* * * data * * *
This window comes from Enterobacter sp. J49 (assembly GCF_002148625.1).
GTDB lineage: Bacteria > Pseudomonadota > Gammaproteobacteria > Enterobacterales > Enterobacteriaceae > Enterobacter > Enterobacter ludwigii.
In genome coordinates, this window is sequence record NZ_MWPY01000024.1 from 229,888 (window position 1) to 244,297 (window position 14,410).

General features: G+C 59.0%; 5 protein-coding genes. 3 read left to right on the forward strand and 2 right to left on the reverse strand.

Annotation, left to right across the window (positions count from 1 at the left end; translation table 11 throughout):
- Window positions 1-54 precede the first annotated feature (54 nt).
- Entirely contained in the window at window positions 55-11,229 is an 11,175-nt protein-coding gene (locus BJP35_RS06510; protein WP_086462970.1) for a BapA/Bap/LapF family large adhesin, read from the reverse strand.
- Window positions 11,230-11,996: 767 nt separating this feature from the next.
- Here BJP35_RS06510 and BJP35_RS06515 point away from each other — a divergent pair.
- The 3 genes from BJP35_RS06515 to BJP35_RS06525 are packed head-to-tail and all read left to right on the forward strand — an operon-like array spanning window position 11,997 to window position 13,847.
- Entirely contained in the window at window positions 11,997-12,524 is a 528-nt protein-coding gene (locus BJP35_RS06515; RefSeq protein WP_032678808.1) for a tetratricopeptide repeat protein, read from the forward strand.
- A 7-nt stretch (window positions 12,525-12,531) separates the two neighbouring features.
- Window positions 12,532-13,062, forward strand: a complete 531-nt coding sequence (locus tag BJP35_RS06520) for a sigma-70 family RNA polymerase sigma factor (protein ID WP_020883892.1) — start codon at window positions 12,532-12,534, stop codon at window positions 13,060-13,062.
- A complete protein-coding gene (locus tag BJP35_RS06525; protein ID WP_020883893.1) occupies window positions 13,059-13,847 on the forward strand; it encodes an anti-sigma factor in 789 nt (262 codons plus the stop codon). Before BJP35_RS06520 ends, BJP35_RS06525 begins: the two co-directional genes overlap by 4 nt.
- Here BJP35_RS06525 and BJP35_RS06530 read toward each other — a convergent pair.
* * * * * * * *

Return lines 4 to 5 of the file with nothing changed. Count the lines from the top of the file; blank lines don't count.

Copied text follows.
General features: G+C 59.0%; 5 protein-coding genes. 3 read left to right on the forward strand and 2 right to left on the reverse strand.

Annotation, left to right across the window (positions count from 1 at the left end; translation table 11 throughout):